SYDNEY: A shy, wide-eyed and nocturnal species called the Phillipine tarsier is the first primate to be identified as having the ability to communicate in purely ultrasonic frequencies.
A new study published in Biology Letters today has revealed that the endangered Philippine tarsier (Tarsius syrichta) communicates using sound with a frequency greater than 20 kilohertz. The finding contradicts conventional thinking that all primate vocalisations are audible to humans.
“We found that the Philippine tarsier can hear higher pitched sounds than any other primate, and that it also has the highest pitched primate vocalisation ever documented! What we thought was a quiet species may actually be a species that has a variety of vocalisations that we had no knowledge of, simply because we could not hear them,” said first author and biological anthropologist Marissa Ramsier from Humboldt State University in Arcata, California.
“Although it is possible that the Philippine tarsier is unique in its ability, it is exciting to think about all of the animals, primates and non-primates alike, that may be communicating in ways that we have not yet realised. Many of my colleagues have noted silent mouth-opening behaviours in a wide range of species. There could be entire sets of signals out there waiting to be heard!” she added.
Tarsiers are good listeners
A select group of mammals including bats, rodents, domestic cats and aquatic cetaceans (whales, dolphins and porpoises) are known to communicate with pure ultrasound, but until now researchers were unaware that primates had the same capability.
Over the past four years, Ramsier and colleagues have studied the hearing sensitivity of over 20 primate species. “We actually know very little about how and why primate species vary in their hearing abilities. [It turns out that] even closely related species can vary in their auditory sensitivity, likely owing to differences in diet, competition, predator pressure, and habitat,” she said. “We decided to look at the tarsier because it is a very unique primate.”
The tarsier’s nearest relatives belong to a group of primates called Anthropoidea including monkeys, apes and humans. However, as a petite, nocturnal species that eats mainly insects, the tarsier has more in common with species in Prosimii, a distantly related primate group that includes lemurs. And unlike most nocturnal animals, the tarsier also lacks a tapetum lucidum, which is a layer of tissue many vertebrate animals have in their eyes, which creates an effect known as ‘eye shine’. Rather than maximising light detection in this way, tarsiers have the largest eyes relative to body size of any mammal.
Minimally invasive testing
The researchers tested the hearing and vocalisations of six individuals found in the wild using technology developed by the U.S. Navy Marine Mammal Program. The technology measures the response of the brain stem to auditory stimuli. The stimuli comprised a series of tones ranging in pitch and loudness, played through a speaker.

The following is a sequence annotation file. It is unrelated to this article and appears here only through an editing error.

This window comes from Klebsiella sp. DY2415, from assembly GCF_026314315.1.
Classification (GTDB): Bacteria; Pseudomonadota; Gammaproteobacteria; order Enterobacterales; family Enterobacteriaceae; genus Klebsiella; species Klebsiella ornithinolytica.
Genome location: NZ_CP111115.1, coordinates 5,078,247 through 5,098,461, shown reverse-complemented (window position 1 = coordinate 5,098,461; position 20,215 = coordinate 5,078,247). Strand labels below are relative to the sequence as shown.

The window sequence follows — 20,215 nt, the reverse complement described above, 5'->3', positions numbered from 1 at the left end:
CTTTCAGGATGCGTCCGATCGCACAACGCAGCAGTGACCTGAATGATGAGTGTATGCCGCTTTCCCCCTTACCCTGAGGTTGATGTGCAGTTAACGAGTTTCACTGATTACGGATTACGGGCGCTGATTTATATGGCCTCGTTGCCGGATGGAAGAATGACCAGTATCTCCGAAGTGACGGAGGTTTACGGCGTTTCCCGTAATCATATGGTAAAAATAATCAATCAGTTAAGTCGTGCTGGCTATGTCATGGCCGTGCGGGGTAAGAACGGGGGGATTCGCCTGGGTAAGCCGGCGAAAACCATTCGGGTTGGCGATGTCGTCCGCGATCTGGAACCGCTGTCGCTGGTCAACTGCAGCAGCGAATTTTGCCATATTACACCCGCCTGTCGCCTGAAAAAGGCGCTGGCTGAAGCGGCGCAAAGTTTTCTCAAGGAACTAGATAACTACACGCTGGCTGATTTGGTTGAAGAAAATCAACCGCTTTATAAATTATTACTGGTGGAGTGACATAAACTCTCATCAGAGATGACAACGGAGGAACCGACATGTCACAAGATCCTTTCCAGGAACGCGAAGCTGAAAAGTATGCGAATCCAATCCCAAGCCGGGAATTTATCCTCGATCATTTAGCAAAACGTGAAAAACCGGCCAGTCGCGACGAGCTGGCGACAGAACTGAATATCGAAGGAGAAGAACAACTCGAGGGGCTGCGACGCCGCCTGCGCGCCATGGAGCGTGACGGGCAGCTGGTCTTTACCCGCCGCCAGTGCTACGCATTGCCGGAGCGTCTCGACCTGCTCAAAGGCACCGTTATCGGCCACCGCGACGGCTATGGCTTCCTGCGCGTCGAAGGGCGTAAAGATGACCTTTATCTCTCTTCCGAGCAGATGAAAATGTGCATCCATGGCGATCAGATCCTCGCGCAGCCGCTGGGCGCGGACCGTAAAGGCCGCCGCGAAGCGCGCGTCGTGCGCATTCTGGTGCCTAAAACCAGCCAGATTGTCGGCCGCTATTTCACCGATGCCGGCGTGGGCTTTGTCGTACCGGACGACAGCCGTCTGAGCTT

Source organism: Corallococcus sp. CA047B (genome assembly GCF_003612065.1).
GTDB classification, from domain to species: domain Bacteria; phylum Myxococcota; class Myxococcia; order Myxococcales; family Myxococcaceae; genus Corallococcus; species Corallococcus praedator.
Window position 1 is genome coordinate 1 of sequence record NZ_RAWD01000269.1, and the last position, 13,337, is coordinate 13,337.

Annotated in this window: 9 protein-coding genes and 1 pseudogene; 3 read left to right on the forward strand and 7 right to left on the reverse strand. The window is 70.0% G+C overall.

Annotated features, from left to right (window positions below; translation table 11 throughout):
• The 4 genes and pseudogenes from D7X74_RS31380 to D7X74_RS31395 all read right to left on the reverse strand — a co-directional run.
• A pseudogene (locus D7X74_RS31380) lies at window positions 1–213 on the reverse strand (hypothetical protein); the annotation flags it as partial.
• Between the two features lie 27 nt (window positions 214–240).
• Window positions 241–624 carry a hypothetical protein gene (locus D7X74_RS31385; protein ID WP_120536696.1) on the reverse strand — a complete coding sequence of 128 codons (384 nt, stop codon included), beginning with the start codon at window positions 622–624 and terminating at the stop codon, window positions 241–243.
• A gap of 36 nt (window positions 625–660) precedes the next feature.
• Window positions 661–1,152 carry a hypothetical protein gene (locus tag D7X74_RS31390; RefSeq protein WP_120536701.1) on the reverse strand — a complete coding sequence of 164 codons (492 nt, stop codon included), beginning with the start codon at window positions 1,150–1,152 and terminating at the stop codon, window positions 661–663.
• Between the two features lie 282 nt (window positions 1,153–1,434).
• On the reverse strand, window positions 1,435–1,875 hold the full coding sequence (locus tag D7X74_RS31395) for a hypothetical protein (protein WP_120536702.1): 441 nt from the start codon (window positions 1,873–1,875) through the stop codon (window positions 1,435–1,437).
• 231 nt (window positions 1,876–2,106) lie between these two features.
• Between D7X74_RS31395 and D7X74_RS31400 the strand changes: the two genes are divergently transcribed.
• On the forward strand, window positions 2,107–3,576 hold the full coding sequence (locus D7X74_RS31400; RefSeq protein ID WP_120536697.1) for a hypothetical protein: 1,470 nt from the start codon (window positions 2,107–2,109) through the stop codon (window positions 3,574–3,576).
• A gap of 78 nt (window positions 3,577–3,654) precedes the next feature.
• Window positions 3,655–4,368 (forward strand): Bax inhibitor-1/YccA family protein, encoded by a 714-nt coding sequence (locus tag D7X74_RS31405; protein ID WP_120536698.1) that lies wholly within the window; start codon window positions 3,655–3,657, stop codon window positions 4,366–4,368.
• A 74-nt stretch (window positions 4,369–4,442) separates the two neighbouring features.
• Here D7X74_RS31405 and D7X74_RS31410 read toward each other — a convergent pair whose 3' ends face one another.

The neurologic response of the tarsiers was then measured using electroencephalography – the same technique used in medicine where electrodes attached to the head record brain activity. The minimally invasive technique enabled measurements to be performed within about an hour and without animal training, after which each individual was released back into the wild, unharmed.
Ramsier and her co-researchers discovered the tarsiers could hear sounds up to 91 kHz, around five times the hearing limit of most humans. They also recorded vocalisations with a dominant frequency of 70 kHz.
“These findings are very surprising. I’m not aware of any other primate that can communicate at that level of ultrasound. The fact that the tarsiers make sounds that are truly in the ultrasonic range, with no overlap into frequencies audible to humans, that’s quite remarkable,” commented Gisela Kaplan, a specialist in animal behaviour at the University of New England in Armidale, New South Wales. “It’s an impressive finding, almost as impressive as the first echolocation research in bats.”
Private channel of communication
Exactly how the tarsier uses its exceptional auditory abilities is unknown, but they effectively provide access to a private channel of communication that is inaudible to most animals, predators included. While a multitude of possible uses include foraging for food, hiding from predators and locating offspring, the researchers did observe that the tarsiers made calls when humans were nearby. They suggest the calls are the secret sounding of an alarm.
“Detection is a disaster for small mammals, because there is always some predator there who would consider them the next meal. So if the sound an animal makes can be masked or made inaudible for the majority of ears, in evolutionary terms this makes good sense for survival,” said Kaplan.
Ramsier and co-researcher Nathaniel Dominy are considering further research to understand better tarsier communication. “Our findings on tarsiers are certainly exciting and unexpected, so we are definitely considering further exploring the acoustic ecology of the Philippine tarsier and other tarsier species. These are endangered animals, so the more we can learn about their ecology and behaviour, the better.”